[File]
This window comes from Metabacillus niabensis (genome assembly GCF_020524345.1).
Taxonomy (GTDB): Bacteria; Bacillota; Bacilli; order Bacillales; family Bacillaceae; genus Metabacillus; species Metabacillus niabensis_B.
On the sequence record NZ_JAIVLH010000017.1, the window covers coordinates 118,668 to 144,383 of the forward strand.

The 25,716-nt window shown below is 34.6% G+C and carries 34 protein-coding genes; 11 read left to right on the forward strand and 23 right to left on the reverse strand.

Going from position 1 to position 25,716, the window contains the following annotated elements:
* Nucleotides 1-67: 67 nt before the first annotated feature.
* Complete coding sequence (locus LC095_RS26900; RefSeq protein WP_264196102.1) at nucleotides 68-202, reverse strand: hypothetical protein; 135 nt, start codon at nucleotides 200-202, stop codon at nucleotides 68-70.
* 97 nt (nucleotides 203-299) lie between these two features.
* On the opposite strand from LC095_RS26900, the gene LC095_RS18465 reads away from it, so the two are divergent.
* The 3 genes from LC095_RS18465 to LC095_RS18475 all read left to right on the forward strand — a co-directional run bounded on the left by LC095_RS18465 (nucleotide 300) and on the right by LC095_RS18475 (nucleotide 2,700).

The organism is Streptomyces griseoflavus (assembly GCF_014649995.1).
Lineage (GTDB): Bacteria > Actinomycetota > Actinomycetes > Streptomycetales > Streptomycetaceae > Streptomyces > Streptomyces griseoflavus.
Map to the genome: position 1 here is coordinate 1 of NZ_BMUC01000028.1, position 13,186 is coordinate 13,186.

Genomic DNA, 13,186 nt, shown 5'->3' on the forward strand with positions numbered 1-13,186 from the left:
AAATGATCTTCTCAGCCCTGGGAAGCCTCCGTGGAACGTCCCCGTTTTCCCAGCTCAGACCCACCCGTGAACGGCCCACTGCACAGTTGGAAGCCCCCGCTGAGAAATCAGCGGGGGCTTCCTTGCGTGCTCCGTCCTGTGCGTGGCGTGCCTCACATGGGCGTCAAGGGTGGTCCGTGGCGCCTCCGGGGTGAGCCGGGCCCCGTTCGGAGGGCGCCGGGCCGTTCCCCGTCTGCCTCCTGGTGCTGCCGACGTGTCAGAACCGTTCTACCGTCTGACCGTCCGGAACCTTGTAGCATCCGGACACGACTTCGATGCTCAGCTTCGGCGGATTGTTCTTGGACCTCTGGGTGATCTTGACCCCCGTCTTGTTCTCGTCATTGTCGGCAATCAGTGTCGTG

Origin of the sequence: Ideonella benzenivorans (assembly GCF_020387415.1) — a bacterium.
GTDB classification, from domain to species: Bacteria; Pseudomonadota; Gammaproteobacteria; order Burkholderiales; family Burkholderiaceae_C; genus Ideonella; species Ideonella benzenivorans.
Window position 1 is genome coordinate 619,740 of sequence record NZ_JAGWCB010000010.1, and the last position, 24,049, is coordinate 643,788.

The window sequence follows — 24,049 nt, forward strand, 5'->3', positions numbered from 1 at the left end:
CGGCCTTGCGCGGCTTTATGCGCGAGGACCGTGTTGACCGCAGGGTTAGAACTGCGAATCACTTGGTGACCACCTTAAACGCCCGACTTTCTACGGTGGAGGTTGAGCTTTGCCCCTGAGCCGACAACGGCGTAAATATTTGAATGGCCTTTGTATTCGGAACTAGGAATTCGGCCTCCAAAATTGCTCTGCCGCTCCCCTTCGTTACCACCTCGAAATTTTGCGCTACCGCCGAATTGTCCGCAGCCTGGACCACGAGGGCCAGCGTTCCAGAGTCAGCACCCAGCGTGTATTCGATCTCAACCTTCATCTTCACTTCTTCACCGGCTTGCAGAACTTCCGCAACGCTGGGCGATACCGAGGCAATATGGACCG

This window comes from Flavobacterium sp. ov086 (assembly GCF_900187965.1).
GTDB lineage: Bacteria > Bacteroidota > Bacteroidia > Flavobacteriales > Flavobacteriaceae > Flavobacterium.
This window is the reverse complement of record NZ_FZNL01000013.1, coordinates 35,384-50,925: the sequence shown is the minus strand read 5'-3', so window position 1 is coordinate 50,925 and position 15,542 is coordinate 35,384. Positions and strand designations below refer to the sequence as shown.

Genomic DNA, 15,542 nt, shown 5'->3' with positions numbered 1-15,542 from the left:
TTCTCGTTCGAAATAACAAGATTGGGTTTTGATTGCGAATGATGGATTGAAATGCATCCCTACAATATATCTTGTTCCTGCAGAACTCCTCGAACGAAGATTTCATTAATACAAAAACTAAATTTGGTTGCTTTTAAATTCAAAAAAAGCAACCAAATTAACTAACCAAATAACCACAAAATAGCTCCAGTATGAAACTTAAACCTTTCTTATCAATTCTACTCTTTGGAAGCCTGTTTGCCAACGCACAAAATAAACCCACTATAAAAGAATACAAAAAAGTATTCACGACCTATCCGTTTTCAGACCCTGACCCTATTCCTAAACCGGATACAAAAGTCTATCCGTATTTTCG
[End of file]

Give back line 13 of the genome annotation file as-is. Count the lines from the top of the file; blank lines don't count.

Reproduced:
Map to the genome: position 1 here is coordinate 1 of NZ_BMUC01000028.1, position 13,186 is coordinate 13,186.